POSTED: Monday, August 19, 2013 - 12:33pm
UPDATED: Monday, August 19, 2013 - 1:07pm
AUSTIN, Texas — When Josette Saxton was in high school, she wrote an essay about child abuse that was a red flag for a teacher who reached out to offer her help.
“I was just being creative,” said Saxton, who is now a mental health policy associate for Texans Care for Children. “But what if I was someone who was feeling alone and it was a cry for help?”
Starting Sept. 1, more Texas teachers will be trained to offer the kind of intervention Saxton’s teacher did when it is needed. Senate Bill 460, by state Sen. Robert Deuell, R-Greenville, will implement new requirements for mental health intervention strategies in schools that are intended to help teachers reach out to students who show signs of mental or emotional distress.
Until recently, talk about mental health policy in Texas was focused on treating serious mental health disorders rather than on assessing disorders before they escalate without treatment, Saxton said.
About 288,000 children live with serious mental health conditions in Texas, according to 2010 figures from the National Alliance on Mental Illness. And those students, according to the Alliance, are more likely to drop out of school.
Hoping to prevent many of those students from dropping out, Texans Care for Children and a coalition of other groups that promote mental health and disability awareness, including the Texas Council for Developmental Disabilities and Mental Health America for Greater Houston, urged legislators this year to consider the need for positive intervention programs and for training educators.
Under the new law, school districts will be required to provide teachers, administrators and staff with training on mental health intervention and suicide prevention to help them identify red flags in a child’s behavior and respond effectively.
“We’re not looking for schools to diagnose or treat kids,” Saxton said. The law, she added, is “a good starting place to increase a school’s ability to do a better job of recognizing when a child is having serious mental concerns and then knowing how they can respond in a way that won’t make it harder for students.”
The one-time training sessions could be implemented as soon as the upcoming school year.
The new training requirements will also lead to changes in the college curriculum for aspiring teachers at Texas universities. College students will receive instruction in the detection of mental or emotional disorders before receiving their diplomas.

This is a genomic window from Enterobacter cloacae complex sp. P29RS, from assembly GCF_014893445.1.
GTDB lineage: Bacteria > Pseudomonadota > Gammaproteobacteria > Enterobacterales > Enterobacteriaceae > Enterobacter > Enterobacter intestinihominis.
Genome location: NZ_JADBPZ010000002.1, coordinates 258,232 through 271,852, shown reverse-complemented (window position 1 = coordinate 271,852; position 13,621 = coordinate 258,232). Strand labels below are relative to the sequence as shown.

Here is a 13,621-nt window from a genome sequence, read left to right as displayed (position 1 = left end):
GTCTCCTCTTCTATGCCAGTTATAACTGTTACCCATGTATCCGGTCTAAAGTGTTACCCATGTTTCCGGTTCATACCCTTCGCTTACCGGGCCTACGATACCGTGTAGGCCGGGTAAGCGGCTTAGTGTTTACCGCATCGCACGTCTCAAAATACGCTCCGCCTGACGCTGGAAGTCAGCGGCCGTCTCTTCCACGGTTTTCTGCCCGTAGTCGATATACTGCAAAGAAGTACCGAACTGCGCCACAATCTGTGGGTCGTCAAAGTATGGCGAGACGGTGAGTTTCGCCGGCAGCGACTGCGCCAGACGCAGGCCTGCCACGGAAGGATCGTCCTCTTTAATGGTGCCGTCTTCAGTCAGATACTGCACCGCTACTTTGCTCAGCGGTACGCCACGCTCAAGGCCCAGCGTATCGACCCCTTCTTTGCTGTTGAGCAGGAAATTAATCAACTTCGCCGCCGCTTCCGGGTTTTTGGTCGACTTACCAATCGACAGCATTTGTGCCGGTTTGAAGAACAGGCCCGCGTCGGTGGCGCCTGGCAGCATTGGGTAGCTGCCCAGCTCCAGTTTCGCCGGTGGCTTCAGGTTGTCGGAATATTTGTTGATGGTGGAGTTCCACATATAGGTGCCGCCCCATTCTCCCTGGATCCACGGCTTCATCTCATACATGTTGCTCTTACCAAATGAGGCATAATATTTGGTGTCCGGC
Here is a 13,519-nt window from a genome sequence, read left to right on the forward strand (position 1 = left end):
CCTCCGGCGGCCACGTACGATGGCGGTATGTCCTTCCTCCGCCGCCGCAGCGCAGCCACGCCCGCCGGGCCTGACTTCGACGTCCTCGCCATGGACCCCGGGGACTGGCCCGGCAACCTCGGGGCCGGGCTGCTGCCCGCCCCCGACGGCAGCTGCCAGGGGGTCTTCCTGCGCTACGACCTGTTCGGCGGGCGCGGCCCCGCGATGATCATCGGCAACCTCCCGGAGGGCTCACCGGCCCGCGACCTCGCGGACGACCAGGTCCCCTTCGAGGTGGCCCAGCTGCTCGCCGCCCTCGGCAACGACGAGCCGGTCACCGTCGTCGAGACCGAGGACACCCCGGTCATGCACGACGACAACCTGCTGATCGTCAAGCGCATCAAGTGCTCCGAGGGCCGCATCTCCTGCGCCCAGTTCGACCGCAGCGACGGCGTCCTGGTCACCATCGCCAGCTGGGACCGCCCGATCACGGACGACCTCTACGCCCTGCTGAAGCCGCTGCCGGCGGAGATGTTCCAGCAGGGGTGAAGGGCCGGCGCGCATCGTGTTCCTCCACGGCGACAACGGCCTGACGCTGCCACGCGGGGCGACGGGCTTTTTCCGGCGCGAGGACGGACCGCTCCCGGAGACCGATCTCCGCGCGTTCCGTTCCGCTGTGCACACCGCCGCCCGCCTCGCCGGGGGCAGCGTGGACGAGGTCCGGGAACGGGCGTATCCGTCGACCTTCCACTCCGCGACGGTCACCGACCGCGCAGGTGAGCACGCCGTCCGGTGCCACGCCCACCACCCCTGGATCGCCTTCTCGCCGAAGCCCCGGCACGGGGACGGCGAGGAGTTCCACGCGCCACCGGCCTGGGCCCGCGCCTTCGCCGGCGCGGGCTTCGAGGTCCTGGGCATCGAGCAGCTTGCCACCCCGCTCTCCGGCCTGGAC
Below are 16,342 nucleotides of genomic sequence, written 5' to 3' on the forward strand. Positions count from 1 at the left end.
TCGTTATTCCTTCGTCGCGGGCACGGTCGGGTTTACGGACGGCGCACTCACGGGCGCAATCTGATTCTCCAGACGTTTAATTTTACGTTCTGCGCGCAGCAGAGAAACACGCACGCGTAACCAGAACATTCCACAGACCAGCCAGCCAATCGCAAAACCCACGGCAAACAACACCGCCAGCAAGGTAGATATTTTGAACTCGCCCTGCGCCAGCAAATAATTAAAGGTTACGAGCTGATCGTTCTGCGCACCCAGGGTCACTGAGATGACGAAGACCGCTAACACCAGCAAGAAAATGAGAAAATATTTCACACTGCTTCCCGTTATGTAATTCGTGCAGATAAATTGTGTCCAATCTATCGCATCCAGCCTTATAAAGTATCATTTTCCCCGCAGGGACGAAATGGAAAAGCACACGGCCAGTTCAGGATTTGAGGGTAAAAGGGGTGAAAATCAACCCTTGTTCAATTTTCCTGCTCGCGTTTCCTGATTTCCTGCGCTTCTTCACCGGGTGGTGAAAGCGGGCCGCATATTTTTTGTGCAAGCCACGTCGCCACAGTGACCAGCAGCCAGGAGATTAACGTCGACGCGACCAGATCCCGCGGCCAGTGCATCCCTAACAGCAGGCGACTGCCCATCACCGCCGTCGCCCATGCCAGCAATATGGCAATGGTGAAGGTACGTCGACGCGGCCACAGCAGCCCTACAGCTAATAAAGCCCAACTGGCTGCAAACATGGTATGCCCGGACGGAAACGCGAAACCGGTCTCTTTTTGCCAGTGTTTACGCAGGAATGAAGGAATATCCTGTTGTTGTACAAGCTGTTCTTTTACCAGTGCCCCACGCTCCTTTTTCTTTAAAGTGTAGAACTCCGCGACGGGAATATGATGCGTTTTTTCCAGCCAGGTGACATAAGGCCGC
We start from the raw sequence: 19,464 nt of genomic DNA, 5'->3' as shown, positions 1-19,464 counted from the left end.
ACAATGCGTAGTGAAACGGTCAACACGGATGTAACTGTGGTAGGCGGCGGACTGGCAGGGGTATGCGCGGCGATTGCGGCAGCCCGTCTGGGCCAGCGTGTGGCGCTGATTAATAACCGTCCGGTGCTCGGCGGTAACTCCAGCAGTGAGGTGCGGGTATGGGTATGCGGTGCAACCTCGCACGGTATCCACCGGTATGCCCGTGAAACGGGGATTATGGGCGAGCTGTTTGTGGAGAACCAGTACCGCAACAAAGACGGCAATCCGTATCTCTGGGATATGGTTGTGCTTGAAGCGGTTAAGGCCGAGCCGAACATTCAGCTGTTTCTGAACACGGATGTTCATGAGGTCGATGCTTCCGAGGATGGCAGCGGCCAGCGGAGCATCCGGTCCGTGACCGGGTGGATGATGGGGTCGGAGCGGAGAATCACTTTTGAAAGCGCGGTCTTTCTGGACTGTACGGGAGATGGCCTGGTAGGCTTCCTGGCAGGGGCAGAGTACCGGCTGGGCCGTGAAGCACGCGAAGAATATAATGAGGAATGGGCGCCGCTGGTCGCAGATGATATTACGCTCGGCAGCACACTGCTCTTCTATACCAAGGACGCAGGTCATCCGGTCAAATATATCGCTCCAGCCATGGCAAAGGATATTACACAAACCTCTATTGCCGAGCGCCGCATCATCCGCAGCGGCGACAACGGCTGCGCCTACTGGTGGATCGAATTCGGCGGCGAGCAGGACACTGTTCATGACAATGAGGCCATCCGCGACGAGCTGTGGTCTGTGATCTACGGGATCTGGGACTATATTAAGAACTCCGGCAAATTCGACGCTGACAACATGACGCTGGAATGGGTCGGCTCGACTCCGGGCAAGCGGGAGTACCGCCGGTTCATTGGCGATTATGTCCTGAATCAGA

Behavioral management courses are already offered in education programs at several universities, but they are usually limited to students majoring in special education, said DeAnn Lechtenberger, director of technical assistance and community outreach at Texas Tech University’s Burkhart Center for Autism Education and Research.
Universities’ efforts to create additional behavioral management courses for students in general education programs will push the two disciplines to work collaboratively, Lechtenberger said.
The specialized behavioral management courses and training will fall under Positive Behavioral Interventions and Supports, or PBIS, a program promoted by a federal special education technical assistance center.
Supporters of the new law also hope the new training will reduce the segregation in classrooms of children with behavioral issues, including mental and emotional disorders.
If teachers are trained to implement methods of intervention that create a suitable learning environment for all students, they hope that students with behavioral disorders will be able to stay in regular classrooms.
“Our goal is that every child is served with a regular curriculum,” said Belinda Carlton, public policy specialist for the Texas Council on Developmental Disabilities.
Carlton said she hopes PBIS training at the college level will change educators’ philosophy “from the ground up,” starting with new teachers.
“Even if we can’t educate every educator already in public schools, if every future educator has the training, we see this impacting on a system-wide level for the future,” Carlton said.